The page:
London: Merrell, 208 pp., $59.95
London: Tate, 280 pp., £29.99 (paper)
Yale University Press/ Sterling and Francine Clark Art Institute, 162 pp., $39.95
Third Millennium/Barber Institute of Fine Arts, 72 pp., £12.95 (paper)
J.M.W. Turner was born in London in 1775, the only son of a Covent Garden barber and a mother so unstable that she was to die in a lunatic asylum unvisited and unmourned by her husband and child. A prodigy, Turner first trained as an architectural draftsman before the Royal Academy schools accepted him as a student at the age of fourteen. Although he had little formal education and may have suffered from some form of dyslexia, these very disadvantages, coupled with a powerful intellect and raging curiosity, turned him into a voracious autodidact. At the Academy, he was instructed in the rudiments of his art through the academic practice of drawing first from antique casts, and then from life. The president of the Royal Academy, Sir Joshua Reynolds, taught his students to differentiate between the hierarchies in art, from history painting, the most prestigious, on down to landscape, portraiture, and lowly genre scenes. The importance of these teachings for Turner’s later artistic development can hardly be overstated. As a landscape painter, Turner absorbed the idea that a great artist idealizes nature, transcending the particular to express a general truth. For Sir Joshua, the purpose of a great work of art was to appeal to the imagination and not simply to the eye. Turner learned to look at art through the lens of old masters such as Claude, Poussin, and Gaspard Dughet.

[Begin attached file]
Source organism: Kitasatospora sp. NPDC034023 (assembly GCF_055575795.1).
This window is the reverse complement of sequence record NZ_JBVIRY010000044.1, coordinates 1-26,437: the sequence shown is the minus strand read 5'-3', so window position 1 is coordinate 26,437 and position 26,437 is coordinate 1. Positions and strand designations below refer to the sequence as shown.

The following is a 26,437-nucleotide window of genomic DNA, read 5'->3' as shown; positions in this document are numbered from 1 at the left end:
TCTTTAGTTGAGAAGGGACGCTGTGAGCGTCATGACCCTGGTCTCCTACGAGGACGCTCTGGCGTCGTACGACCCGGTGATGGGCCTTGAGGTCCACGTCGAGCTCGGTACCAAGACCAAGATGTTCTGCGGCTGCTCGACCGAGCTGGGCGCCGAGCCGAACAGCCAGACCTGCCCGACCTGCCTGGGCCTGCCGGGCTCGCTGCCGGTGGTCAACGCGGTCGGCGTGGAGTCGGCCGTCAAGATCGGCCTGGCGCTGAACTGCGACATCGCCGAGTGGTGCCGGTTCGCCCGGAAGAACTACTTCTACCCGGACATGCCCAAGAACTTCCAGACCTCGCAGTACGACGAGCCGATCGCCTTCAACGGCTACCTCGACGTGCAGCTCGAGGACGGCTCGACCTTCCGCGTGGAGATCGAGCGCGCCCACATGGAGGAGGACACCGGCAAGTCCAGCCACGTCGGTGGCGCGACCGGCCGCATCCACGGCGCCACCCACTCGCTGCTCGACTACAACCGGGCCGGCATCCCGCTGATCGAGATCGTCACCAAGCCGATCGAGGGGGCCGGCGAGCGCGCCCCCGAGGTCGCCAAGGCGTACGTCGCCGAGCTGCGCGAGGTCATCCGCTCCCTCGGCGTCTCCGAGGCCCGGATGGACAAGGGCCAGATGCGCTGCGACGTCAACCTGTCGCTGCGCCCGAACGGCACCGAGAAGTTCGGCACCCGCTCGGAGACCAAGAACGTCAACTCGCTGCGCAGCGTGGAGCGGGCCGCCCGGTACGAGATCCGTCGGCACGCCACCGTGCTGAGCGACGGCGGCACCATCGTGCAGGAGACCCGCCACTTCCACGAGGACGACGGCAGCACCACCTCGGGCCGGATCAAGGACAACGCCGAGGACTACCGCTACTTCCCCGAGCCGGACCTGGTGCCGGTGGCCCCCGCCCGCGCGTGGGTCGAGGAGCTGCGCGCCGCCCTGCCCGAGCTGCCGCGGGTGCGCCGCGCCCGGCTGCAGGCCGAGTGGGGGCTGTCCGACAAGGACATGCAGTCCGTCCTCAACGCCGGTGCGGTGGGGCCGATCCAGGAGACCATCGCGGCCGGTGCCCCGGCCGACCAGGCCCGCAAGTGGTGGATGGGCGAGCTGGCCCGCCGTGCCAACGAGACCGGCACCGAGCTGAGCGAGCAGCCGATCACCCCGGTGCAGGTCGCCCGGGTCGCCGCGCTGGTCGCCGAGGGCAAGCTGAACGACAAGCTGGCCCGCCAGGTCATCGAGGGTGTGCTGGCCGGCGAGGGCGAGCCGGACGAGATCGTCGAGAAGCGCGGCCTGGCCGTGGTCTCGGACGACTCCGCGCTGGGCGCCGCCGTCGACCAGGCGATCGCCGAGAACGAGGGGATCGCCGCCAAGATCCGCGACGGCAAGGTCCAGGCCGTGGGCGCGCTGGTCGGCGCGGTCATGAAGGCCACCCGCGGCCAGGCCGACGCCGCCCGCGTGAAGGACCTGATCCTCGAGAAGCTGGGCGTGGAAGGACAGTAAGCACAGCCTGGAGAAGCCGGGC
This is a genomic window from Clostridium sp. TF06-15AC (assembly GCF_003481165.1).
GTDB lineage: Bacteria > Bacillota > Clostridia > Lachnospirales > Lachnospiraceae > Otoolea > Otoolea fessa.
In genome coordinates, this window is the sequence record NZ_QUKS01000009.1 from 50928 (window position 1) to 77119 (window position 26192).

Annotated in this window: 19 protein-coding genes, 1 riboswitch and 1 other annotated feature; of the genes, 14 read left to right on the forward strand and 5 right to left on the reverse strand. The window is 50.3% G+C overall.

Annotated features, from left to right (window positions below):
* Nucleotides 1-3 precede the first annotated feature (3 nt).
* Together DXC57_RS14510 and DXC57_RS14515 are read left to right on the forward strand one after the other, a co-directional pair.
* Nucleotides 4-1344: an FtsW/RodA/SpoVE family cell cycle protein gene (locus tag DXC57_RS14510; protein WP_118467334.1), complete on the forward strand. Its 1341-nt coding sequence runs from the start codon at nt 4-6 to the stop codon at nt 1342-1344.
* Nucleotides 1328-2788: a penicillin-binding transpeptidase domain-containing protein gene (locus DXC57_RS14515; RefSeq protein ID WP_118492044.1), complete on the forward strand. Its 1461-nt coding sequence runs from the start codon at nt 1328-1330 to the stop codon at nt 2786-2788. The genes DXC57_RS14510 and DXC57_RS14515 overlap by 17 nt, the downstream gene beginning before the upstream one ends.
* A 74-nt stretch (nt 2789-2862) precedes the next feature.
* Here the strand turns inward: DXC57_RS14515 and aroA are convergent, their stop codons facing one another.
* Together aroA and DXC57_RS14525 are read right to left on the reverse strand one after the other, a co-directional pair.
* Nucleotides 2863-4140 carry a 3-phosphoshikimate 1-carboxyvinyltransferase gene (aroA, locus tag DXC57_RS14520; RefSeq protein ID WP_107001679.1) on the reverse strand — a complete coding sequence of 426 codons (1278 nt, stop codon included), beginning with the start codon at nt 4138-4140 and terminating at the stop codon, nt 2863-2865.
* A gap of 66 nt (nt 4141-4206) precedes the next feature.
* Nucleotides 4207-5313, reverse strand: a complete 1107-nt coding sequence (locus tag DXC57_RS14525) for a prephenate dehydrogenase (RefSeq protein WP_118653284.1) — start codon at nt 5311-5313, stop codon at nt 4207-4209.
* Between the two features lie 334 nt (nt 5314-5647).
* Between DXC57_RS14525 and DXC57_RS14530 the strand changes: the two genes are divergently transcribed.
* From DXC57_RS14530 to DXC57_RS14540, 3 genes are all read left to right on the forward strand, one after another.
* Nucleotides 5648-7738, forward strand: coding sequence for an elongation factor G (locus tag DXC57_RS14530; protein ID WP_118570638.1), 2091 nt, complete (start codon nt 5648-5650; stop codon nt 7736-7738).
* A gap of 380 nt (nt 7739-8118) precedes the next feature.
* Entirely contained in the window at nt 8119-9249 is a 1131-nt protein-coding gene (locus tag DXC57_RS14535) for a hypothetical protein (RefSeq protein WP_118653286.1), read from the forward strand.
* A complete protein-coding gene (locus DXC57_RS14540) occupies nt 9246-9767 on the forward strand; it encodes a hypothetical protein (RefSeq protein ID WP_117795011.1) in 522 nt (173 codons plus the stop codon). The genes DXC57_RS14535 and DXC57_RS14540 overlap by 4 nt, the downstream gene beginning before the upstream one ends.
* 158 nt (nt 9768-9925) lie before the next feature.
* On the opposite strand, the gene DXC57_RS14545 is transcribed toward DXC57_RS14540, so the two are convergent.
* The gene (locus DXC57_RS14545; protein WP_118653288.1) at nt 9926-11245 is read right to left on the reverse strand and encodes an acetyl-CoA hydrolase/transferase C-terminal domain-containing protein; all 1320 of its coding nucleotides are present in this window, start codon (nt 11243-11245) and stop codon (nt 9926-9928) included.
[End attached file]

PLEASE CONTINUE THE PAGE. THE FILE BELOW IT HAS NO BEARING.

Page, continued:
But there is another side to Turner’s art. As a boy and as a young man he roamed the streets of London, visiting the panoramas and dioramas that were then a feature of late-eighteenth-century popular entertainment. Influenced by such spectacles, the seventeen-year-old used his art the way a journalist uses his pen, to report on current events. This happens as early as his watercolor study The Pantheon, the morning After the fire, an “eyewitness account” of the destruction of a famous London theater in January 1792. Though a finished work of art and exhibited at the Royal Academy in that year, it is so immediate and realistic that Turner even shows the icicles formed where water from the firemen’s hoses dripped off the building. Side by side with natural spectacles such as avalanches and storms at sea, Turner never lost his interest in recording dramatic current events, whether he worked from newspaper accounts, as in his Battle of Trafalgar of 1806, or was actually present as history was being made, as in his two oil paintings Burning of the Houses of Lords and Commons, exhibited in 1835 (see illustration on page 22).
Turner spent a lifetime filling his notebooks with quick sketches, some of which he turned into finished watercolors back in his studio. This working method enabled him to add or eliminate details, and so to transform the raw data gathered on these sketching expeditions into highly wrought works of art expressing his thoughts on nature, history, politics, and society. When it comes to finished works as opposed to sketches, we can …
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